In Romantic poetry, there is a politics of gender where there is a feminization of Nature and the naturalization of the feminine.
Romanticism had strong ties with imperialism and colonial conquest, and therefore a keen interest in race.
Romantic thought and poetry, from Blake to Shelley, was also interested and participated in debates about class, monarchy, rights and governance.
Poets were concerned about the despotism of England’s monarchs, the collapse of welfare and social justice, exploitation and unending tyranny.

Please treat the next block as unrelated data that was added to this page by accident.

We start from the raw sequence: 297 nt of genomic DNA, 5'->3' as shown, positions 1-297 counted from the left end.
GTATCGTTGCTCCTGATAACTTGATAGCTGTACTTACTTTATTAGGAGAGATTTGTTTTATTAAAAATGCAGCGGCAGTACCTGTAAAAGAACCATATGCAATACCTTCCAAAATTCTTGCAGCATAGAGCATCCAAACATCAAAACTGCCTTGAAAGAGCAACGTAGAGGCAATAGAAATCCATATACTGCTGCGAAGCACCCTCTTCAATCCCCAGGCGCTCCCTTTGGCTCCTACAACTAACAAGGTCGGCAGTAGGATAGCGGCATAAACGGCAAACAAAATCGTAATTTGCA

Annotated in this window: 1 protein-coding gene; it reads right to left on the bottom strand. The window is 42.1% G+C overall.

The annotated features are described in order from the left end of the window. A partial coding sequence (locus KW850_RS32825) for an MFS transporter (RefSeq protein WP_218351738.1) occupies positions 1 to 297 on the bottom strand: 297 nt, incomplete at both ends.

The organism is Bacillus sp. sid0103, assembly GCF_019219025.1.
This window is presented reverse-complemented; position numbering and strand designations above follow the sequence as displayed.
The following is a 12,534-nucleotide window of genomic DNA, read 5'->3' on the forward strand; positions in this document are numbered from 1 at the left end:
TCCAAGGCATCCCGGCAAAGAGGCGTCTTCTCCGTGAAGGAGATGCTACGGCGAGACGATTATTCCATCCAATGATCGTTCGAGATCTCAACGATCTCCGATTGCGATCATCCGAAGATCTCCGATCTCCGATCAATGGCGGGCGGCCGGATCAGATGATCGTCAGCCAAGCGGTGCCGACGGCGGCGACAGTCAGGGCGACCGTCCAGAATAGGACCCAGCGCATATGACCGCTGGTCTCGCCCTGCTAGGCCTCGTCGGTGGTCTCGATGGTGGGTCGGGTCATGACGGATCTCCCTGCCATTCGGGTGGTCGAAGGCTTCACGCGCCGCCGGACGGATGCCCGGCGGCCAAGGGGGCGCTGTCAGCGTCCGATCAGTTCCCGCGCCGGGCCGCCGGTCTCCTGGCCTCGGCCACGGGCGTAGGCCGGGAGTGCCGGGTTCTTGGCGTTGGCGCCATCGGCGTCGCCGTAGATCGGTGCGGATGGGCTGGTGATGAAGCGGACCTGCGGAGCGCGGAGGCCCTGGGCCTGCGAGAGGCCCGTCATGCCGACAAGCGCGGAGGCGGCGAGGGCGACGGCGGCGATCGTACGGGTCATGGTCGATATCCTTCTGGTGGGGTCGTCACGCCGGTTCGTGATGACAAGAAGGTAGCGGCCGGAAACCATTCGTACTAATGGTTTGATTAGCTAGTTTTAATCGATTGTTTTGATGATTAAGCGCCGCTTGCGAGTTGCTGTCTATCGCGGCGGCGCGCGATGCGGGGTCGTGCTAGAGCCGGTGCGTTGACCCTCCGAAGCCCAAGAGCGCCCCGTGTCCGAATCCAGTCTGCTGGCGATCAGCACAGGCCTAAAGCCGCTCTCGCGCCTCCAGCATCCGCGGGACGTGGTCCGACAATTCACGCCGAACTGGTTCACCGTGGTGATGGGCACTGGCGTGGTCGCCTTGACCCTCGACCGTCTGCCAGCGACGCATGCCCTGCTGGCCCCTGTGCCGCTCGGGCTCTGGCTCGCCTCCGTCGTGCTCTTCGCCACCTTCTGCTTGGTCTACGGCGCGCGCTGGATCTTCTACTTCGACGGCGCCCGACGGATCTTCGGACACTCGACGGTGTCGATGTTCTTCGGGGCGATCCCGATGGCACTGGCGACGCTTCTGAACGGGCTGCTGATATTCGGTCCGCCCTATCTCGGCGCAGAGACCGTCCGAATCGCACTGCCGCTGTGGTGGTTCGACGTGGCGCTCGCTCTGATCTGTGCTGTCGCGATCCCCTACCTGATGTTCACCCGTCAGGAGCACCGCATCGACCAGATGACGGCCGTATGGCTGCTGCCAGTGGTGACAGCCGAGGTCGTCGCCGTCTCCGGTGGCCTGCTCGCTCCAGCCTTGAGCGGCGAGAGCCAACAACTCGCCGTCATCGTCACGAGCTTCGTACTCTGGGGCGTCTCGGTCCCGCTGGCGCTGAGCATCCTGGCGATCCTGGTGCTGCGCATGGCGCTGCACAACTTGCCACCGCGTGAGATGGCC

Political poetry also took the form of Abolitionist poetry, which is poetry about abolishing the slave trade and slavery.
Wordsworth was concerned about racial discrimination, but he used it to talk about England as a place of refuge.
In his “Ode to Liberty”, Shelley argues that a fulfilling human life is impossible without liberty.
John Clare's poetry is about several things such as environmentalism, the politics of community, enclosures and the social hierarchies that determined the use of the land.